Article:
- Deshaun Watson, QB: $19.06MM
- Wyatt Teller, G: $15.43MM
- Nick Chubb, RB: $14.85MM
- Joel Bitonio, G: $14.6MM
- Denzel Ward, CB: $12.22MM
- David Njoku, TE: $8.93MM
- Jack Conklin, T: $7.79MM
- Jedrick Wills, T: $6.27MM
Even with the expectations for a step forward in passing production with Watson and an improved array of pass catchers (including Cooper, whose cap hit is the highest amongst NFL wideouts), it is telling that five of the names listed are Chubb and O-line starters. The ground game will still be essential to the team’s success this season, though all 10 players are on the books for 2024 as well. Watson’s cap hit is set to explode to $64MM absent another restructure, while Ward and Njoku will see theirs jump by $9MM and $10MM, respectively.
Wills’ future can be ensured with an extension, and doing so would likely lower his 2024 cap charge; aside from that, though, the easiest way to free up money amongst the highest earners would be moving on from one of the guard mainstays of Teller and Bitonio or agreeing to a reworked deal with either of them.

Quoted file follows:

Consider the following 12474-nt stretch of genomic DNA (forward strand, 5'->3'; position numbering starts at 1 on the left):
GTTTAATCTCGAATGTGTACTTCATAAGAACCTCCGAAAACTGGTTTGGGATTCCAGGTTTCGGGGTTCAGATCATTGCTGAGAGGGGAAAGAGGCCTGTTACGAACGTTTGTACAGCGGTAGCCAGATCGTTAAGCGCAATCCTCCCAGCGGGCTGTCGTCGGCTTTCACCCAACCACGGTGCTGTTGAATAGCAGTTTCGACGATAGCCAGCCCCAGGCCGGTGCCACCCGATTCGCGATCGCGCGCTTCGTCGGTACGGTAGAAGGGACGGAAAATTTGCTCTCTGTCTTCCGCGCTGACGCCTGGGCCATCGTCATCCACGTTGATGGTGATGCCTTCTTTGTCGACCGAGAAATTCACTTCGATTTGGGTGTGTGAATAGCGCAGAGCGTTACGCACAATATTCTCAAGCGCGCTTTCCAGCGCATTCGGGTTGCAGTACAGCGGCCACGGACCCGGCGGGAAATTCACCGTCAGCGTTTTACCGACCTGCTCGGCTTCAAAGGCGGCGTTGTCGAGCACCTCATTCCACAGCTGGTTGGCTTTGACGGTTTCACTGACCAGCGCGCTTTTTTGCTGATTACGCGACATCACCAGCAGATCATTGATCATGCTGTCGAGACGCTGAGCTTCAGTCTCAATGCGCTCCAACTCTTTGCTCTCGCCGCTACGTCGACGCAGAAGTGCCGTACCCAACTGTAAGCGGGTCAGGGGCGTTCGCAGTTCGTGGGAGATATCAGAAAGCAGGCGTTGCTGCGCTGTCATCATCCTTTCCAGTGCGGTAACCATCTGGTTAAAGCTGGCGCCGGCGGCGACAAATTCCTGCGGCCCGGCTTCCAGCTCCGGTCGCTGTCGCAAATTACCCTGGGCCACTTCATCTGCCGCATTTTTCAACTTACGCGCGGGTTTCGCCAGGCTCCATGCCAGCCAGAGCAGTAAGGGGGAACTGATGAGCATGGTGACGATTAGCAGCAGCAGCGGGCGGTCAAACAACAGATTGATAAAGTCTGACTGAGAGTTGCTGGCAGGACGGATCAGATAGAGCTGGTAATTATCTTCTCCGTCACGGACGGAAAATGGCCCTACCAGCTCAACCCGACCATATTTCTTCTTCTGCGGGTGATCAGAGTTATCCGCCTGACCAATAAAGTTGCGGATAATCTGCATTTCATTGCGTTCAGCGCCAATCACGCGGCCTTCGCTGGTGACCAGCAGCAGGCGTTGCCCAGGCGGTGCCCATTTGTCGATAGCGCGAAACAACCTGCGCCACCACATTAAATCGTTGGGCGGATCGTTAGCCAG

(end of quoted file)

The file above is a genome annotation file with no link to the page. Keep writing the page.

Much of the Browns’ core remains in place, but there are sufficient new faces to give the team a wide range of outcomes in 2023. Watson’s last full season saw him lead the league in passing yards, but that showing came back in 2020. If he can come close to the level of his Texans performances, Cleveland could mount a strong challenge for at least a wild-card berth in a stacked AFC. Failure to shake off the rust which was understandably present last year, however, could leave the team in a highly unenviable position given the financial implications of his contract. High-end play from Watson’s new supporting cast and what should be an improved defense would insulate against mediocre performances under center, but it does not feel like a stretch to expect the Browns to go as far as Watson will take them.